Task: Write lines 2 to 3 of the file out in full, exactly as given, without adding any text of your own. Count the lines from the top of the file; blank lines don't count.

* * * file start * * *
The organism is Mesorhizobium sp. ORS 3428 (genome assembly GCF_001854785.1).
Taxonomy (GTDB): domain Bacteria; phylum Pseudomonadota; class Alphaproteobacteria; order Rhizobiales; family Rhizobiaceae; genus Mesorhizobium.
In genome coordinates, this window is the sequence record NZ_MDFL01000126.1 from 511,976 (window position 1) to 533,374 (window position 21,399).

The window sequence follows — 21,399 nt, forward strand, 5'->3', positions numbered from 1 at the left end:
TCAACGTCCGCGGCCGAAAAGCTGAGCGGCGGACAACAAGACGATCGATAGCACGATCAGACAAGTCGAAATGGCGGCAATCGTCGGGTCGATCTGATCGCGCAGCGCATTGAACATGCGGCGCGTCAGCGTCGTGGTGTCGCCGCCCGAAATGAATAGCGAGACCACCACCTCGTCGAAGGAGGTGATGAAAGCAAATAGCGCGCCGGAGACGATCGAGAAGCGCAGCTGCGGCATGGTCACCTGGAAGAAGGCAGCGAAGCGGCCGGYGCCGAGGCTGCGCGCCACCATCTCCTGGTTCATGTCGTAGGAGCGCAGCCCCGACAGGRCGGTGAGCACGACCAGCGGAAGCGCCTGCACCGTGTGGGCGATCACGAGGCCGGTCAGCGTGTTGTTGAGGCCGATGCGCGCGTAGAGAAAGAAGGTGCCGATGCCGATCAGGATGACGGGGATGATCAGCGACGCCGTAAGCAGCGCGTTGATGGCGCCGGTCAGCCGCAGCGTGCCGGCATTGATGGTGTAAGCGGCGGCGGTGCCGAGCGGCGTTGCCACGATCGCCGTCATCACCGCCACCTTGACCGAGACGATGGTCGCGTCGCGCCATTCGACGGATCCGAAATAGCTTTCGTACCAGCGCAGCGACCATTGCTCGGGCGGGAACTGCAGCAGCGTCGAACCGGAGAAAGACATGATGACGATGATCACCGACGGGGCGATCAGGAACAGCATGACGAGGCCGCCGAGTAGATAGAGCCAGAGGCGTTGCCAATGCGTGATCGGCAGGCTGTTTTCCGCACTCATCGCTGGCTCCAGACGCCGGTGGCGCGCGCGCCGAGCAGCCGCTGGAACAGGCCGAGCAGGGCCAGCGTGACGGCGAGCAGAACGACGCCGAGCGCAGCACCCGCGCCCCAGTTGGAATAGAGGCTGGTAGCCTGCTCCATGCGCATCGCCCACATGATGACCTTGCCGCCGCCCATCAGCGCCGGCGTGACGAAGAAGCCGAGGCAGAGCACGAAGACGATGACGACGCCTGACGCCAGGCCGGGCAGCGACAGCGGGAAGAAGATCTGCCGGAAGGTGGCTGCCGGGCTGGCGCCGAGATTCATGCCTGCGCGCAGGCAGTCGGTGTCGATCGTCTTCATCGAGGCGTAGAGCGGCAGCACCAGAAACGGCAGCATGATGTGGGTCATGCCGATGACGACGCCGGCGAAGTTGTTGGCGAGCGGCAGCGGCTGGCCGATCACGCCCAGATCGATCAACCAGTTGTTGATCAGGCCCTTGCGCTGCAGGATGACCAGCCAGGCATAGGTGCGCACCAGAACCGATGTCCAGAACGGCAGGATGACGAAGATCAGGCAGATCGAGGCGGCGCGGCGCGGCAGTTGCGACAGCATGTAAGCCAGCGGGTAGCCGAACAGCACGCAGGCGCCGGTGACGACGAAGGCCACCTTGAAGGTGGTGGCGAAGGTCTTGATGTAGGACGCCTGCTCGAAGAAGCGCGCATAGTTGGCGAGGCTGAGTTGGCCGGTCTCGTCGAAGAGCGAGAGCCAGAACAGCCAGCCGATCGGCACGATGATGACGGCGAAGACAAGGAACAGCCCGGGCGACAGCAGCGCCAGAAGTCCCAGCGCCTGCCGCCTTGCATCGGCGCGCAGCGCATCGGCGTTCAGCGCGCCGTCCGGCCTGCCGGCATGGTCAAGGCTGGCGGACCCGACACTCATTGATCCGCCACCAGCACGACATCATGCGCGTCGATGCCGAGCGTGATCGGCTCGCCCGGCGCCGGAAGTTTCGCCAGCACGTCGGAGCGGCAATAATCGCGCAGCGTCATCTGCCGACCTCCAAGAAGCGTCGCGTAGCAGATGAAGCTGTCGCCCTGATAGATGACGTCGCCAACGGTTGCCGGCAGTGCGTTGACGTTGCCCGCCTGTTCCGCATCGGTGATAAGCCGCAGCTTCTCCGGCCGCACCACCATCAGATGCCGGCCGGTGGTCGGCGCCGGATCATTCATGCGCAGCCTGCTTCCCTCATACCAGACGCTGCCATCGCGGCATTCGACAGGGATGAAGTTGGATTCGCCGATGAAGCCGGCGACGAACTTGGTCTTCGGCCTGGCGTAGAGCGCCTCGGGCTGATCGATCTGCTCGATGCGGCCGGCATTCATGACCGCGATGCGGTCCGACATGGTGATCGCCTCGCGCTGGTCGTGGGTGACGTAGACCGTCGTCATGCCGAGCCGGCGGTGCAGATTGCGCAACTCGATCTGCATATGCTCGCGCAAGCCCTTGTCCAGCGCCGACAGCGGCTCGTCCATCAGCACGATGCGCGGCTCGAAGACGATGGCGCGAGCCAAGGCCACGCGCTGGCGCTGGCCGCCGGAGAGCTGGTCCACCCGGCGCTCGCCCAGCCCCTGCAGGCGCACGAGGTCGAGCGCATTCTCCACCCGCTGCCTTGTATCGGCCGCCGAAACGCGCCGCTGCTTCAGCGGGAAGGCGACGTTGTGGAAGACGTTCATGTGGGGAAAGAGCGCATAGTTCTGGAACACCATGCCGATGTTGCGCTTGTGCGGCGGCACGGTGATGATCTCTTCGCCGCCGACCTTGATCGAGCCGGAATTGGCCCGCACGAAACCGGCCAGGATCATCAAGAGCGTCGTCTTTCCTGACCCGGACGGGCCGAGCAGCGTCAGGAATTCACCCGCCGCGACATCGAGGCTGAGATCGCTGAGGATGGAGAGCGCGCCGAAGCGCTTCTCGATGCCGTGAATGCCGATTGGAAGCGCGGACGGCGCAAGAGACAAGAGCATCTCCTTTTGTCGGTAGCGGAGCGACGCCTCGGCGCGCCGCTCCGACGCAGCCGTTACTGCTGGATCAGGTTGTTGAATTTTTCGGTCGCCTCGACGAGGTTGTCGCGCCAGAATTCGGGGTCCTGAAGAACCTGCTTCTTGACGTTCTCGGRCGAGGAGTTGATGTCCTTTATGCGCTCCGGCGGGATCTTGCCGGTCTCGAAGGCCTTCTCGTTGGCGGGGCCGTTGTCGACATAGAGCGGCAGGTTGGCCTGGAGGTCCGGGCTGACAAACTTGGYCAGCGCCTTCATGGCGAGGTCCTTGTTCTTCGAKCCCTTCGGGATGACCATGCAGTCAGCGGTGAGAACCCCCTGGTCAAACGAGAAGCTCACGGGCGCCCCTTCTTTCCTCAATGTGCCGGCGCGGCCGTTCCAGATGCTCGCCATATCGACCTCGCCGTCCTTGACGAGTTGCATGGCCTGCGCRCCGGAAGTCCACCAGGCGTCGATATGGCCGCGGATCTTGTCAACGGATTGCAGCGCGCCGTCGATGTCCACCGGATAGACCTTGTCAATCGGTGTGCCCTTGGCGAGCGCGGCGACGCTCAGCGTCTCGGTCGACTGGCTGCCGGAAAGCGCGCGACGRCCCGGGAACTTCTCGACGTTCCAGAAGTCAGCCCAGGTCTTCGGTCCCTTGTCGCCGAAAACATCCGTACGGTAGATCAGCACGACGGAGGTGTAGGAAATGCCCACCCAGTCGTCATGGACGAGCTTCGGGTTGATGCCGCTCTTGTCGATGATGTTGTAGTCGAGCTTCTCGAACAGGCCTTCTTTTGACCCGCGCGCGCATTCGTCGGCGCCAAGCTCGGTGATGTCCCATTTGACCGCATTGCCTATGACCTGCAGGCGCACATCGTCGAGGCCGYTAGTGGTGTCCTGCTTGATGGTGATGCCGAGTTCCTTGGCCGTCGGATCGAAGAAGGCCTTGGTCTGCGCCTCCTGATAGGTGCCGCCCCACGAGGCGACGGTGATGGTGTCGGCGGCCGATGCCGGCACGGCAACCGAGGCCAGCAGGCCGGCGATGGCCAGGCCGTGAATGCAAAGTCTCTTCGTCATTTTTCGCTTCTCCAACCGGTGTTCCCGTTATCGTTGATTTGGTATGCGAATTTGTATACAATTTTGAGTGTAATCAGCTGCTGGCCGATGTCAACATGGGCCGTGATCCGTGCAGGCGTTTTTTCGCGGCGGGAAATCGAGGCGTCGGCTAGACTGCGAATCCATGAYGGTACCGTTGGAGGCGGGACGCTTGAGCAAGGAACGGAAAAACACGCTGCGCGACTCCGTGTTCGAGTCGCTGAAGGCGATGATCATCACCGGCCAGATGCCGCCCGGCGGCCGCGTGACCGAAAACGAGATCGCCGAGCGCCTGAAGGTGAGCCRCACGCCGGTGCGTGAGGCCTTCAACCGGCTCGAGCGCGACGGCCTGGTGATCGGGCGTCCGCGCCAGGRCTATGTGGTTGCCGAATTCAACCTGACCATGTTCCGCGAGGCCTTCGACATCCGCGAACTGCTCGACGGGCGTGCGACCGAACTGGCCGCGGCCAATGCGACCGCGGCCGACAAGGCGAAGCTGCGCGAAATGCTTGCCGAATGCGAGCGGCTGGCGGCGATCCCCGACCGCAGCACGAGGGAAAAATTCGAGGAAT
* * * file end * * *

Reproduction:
Taxonomy (GTDB): domain Bacteria; phylum Pseudomonadota; class Alphaproteobacteria; order Rhizobiales; family Rhizobiaceae; genus Mesorhizobium.
In genome coordinates, this window is the sequence record NZ_MDFL01000126.1 from 511,976 (window position 1) to 533,374 (window position 21,399).